Even as the leaders ramp up efforts to achieve the UK's net-zero emissions goal, they are falling further behind on plans to adapt to coming threats, analysts say
* Push for net-zero emissions overlooks adaptation needs
* Growing threats range from extreme heat to coastal erosion
* Future costs will rise substantially without policy change
By Laurie Goering
LONDON, June 16 (Thomson Reuters Foundation) - From increasingly sweltering homes and worsening wildfires to empty supermarket shelves, Britain is failing to prepare for many of the likely impacts of a hotter planet, the country's Committee on Climate Change (CCC) warned on Wednesday.
Even as leaders ramp up efforts to achieve the UK's net-zero emissions goal, Britain is falling ever-further behind on plans to adapt to threats including erosion-hit coastal railways and too-hot schools, the independent advisory group said.
"Adaptation remains the Cinderella of climate change. It's under-funded and often overlooked," said Julia King, chair of adaptation for the CCC and a member of the House of Lords.
"We're not prepared in the UK yet for unprecedented events that could occur now," she told an online discussion as the group released its third report on climate risks, the first in five years.
It looked at the expected impacts of planetary heating of 2 degrees Celsius above preindustrial times - the less-ambitious goal of the Paris Agreement - as well as the possibility of 4C of warming if efforts to ramp up global emissions cuts falter.
Those impacts include everything from worsening food security, as crops both grown in and imported to Britain fail, to increasingly deadly and damaging heatwaves, floods, droughts and sea level rise that will hit families and businesses.
"Climate risks will ultimately affect every sector of our economy and our society," warned Mark Carney, former governor of the Bank of England and a U.N. special envoy for climate action and finance, calling many of the risks "unprecedented".
The threats have risen substantially in five years, Carney said, as global emissions continue to rise and leaders lag in preparing for a warmer world.
Of 61 threats identified in the report, only seven are manageable at current levels of adaptation, said Richard Betts, the report's technical lead and head of climate impacts research at the Met Office Hadley Centre.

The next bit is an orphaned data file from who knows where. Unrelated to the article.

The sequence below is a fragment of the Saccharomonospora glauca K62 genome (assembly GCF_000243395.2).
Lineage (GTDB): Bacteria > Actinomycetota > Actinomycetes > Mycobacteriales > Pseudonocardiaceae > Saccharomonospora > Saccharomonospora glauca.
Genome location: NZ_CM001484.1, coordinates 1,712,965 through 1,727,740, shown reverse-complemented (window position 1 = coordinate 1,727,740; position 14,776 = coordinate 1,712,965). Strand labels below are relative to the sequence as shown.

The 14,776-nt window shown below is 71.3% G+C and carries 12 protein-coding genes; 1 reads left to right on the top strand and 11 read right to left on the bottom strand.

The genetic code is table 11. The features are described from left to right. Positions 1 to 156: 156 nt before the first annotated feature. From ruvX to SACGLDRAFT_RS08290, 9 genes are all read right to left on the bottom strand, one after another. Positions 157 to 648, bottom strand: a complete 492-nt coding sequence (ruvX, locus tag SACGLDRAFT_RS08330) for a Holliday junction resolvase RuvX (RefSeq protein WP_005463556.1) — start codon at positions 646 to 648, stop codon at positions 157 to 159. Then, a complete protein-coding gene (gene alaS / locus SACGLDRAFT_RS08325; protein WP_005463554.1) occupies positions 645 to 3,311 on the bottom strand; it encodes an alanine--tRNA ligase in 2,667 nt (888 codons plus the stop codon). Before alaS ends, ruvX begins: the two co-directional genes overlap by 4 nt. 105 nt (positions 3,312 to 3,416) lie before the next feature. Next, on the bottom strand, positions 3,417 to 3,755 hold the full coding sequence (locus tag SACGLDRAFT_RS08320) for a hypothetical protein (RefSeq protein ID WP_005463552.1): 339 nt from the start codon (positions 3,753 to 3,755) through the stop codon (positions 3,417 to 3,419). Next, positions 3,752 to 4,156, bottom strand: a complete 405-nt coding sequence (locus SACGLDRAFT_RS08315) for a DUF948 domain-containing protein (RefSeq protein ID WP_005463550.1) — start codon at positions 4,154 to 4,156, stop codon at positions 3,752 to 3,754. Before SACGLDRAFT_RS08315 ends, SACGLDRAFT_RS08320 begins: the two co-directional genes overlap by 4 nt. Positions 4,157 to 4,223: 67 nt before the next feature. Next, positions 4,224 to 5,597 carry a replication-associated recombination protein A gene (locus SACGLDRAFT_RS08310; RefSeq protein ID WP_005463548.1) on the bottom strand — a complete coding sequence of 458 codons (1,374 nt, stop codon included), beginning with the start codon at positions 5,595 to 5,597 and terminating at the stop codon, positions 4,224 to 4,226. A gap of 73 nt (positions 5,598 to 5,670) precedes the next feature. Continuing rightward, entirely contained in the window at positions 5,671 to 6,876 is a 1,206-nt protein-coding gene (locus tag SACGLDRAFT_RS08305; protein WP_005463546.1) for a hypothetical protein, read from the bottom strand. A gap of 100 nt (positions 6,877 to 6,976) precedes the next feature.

Britain has, for instance, made good progress in planning for increased risks of both floods and water scarcity through measures like Flood Re, which shares the cost of flood insurance among homes across the country.
But in a climate known for cool and rainy conditions, preparing for the possibility of regular 40C summer heat has been harder, even as heat records are broken, most recently in 2019.
"How do we expect the unexpected?" Betts asked, noting a hotter Britain would also likely see worsening summer wildfires. "It's about preparing for these things we're not yet used to."
Last summer, August heatwaves, with temperatures 10C above average, led to 2,500 heat-related deaths in England, most in homes, care homes and hospitals, said Kathryn Brown, head of adaptation for the CCC and a climate policy expert.
"That is probably going to be a normal summer by 2050," she said, with the report noting heat-related deaths could triple by mid-century.
But worsening heat risks have yet to bring changes in building standards, to ensure homes are as well-ventilated and equipped to deal with summer heat as they are insulated to cope with winter cold, Betts said.
Since the CCC's last risk assessment, which warned about growing heat risks, a half million new homes have been built in Britain with no design changes or systems to deal with the worsening threat, he said.
That is likely to saddle owners with hefty costs to retrofit them in the future, the experts said.
"We've been really frustrated that our advice over the last 10 years hasn't had the impact it should," King noted.
But opportunities to influence policy are coming up, from an environment bill now in the House of Lords to an upcoming new planning bill, she said.
Individual local councils have also made significant progress preparing for threats, the CCC noted, including Glasgow's "Climate Ready Clyde" initiative, which looks in part at flooding risks along the city's River Clyde.
But many of the hundreds of UK communities that have declared "climate emergencies" have focused more on reducing emissions - admittedly crucial to cutting climate risks - than on adaptation, said Chris Stark, chief executive of the CCC.
"Of course we need to be acting on net zero (but) we also need to do this stuff on adaptation," he said.
Brown noted that part of the difficulty in spurring greater action to adapt is that "it can be very hard to deal with future uncertainty in policy", particularly when the extent and timing of threats remain unclear.
Politicians in office now also are unlikely to get credit for avoiding future disasters - another disincentive.
But failing to prepare is likely to be far more costly in years to come, in terms of cash, lives and general disruption, the experts said.
"We have the capacity, we have the resources to act on these climate change risks more effectively - and yet we don't," Stark noted. "We are currently locking in vulnerability."
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(Reporting by Laurie Goering @lauriegoering; editing by Megan Rowling. Please credit the Thomson Reuters Foundation, the charitable arm of Thomson Reuters. Visit http://news.trust.org/climate)
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